Let’s learn about music

Science is exploring the past and shaping the future of music

a woman wearing an orange coat, jeans and yellow headphones smiles as she listens to music

Music may be hard to define, but it is definitely a big part of many people’s lives.

Eugenio Marongiu/Getty Images

From Spotify playlists to street performers to film scores, music is everywhere. Fast, loud songs can pump you up for a workout. Slow, sad tunes are perfect for wallowing in bad moods. For many of us, making and consuming music is an important part of life. Which raises the question: What is music, exactly?

There is no simple answer. People across time and cultures have defined music differently. But at least in Western cultures, music generally shares some common features. The basic building blocks of songs are notes. These pitches can be high or low, depending on the frequency of the sound waves that create them. The note middle C, for instance, is created by sound waves with a frequency of about 260 hertz. That means the sound waves vibrate about 260 times per second. Waves with higher frequencies create higher pitches.

String some notes together, and you get a melody. Play two or more notes at the same time, and you’ve got harmony. The timing of those notes makes up a song’s rhythm. The speed of that rhythm is called tempo.

Of course, different instruments can play all those elements of a song the same way and still sound different. That’s because instruments of different shapes, sizes and materials have different timbres (TAM-bers). Timbre describes the quality of an instrument’s sound. It allows you to tell whether a piano, violin or trumpet is playing the same note. Some have claimed that instruments built with certain kinds of wood or made by certain artists sound better than others. But recent research has cast doubt on those ideas.

Our ears collect the sound waves made by instruments. Those signals are then sent to the brain for processing. Some people discern pitches better than others. (Those with the brain disorder amusia, though, cannot tell pitches apart at all.) Individuals who speak tonal languages, such as the Chinese language Mandarin, may be especially good at this. In these languages, pitches help give words their meanings. So, speaking this type of language may help people discern musical pitches, too. But scientists still have a lot to learn about how the brain interprets music.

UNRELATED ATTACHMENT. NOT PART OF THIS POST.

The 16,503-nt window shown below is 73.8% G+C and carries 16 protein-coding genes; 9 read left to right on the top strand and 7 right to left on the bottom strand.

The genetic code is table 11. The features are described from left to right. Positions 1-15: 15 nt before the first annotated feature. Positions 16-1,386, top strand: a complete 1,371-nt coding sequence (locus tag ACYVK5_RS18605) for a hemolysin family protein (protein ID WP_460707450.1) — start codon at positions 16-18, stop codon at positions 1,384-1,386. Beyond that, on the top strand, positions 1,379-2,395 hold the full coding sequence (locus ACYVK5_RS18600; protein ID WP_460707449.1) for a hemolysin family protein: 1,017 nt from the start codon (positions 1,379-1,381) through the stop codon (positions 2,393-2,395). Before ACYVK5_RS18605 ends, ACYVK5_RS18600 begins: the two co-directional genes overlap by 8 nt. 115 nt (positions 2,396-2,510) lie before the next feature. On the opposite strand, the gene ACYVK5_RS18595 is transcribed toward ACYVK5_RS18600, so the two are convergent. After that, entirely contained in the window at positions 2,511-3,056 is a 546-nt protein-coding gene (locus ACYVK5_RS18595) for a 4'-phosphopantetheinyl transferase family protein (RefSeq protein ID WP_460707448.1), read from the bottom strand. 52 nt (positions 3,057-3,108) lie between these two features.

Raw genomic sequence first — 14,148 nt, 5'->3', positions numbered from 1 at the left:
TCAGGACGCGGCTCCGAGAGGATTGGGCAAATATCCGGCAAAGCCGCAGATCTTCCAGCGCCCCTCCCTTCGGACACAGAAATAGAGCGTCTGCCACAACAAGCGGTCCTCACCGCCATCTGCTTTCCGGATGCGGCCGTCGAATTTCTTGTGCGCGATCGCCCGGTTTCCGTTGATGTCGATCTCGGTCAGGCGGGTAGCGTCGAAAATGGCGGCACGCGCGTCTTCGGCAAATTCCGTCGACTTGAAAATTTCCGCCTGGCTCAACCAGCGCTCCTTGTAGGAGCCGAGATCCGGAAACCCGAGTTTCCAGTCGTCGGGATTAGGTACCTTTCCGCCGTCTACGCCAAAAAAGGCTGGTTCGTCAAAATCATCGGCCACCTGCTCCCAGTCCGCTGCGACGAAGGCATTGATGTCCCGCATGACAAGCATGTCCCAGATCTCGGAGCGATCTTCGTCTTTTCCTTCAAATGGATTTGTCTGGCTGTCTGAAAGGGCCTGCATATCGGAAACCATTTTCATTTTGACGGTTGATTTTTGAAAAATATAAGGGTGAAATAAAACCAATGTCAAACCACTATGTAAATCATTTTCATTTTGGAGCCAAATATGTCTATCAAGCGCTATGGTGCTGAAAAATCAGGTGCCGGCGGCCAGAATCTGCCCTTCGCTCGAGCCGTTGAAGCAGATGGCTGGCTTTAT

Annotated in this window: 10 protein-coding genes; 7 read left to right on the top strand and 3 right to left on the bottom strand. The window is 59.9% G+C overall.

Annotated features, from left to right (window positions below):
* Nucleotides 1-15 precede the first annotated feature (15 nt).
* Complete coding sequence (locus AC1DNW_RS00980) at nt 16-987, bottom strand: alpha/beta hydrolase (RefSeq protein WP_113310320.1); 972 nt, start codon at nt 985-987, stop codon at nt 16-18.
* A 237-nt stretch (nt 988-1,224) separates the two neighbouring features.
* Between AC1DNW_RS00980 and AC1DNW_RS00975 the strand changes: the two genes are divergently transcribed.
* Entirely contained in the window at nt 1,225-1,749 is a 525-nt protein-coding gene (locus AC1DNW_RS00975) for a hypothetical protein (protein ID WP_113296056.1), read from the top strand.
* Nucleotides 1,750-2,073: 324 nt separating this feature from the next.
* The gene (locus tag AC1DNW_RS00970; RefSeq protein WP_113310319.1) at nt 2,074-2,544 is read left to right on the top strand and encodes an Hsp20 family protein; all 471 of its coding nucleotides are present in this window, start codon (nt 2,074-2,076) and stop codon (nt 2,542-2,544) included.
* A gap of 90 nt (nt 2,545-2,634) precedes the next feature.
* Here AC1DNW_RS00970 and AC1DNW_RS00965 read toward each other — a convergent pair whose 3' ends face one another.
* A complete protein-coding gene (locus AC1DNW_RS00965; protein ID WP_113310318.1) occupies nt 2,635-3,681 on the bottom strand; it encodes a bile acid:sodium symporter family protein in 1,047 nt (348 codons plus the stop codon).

Want to know more? We’ve got some stories to get you started:

Analyze This: Do exotic woods make better guitars? When comparing the sound of guitars made from rare and costly woods to those made with common, cheaper alternatives, guitarists couldn’t tell much of a difference. (5/8/2019) Readability: 6.6

Computers are changing how art is made Some people have challenged the idea that artificial intelligence can be creative. But new software can provide inspiration to artists or fully partner with them in the creative process to make music and more. (11/12/2020) Readability: 7.2

Blame your ‘environment’ for your taste in music Research suggests that society shapes our listening preferences. (8/16/2016) Readability: 7.3

When you get down to it, songs are all made up of sound waves. How do those sound waves squiggling through the air make music to our ears? CrashCourse has your answers.

Explore more

Scientists Say: Amusia

Explainer: How the ears work

Explainer: Understanding waves and wavelengths

Explainer: How loud is too loud?

Tests challenge whether centuries-old violins really are the best ever

Musicians could benefit from teens’ research that pictures sound

Stonehenge enhanced voices and music within the stone ring

Speaking Mandarin may offer kids a musical edge

Can’t sing on-key? Blame the brain

Headed to a concert this summer? Pack earplugs

Giving Notre Dame back her unique voice

AI can guide us — or just entertain


Word find

Explore the science of music with interactives from PBS. See how changing the length of strings affects the pitches of they create when strummed. Combine different beats to create rhythms. Or see the frequencies that combine to make the “sound fingerprints” of various instruments.

Maria Temming is the Assistant Managing Editor at Science News Explores. She has bachelor's degrees in physics and English, and a master's in science writing.

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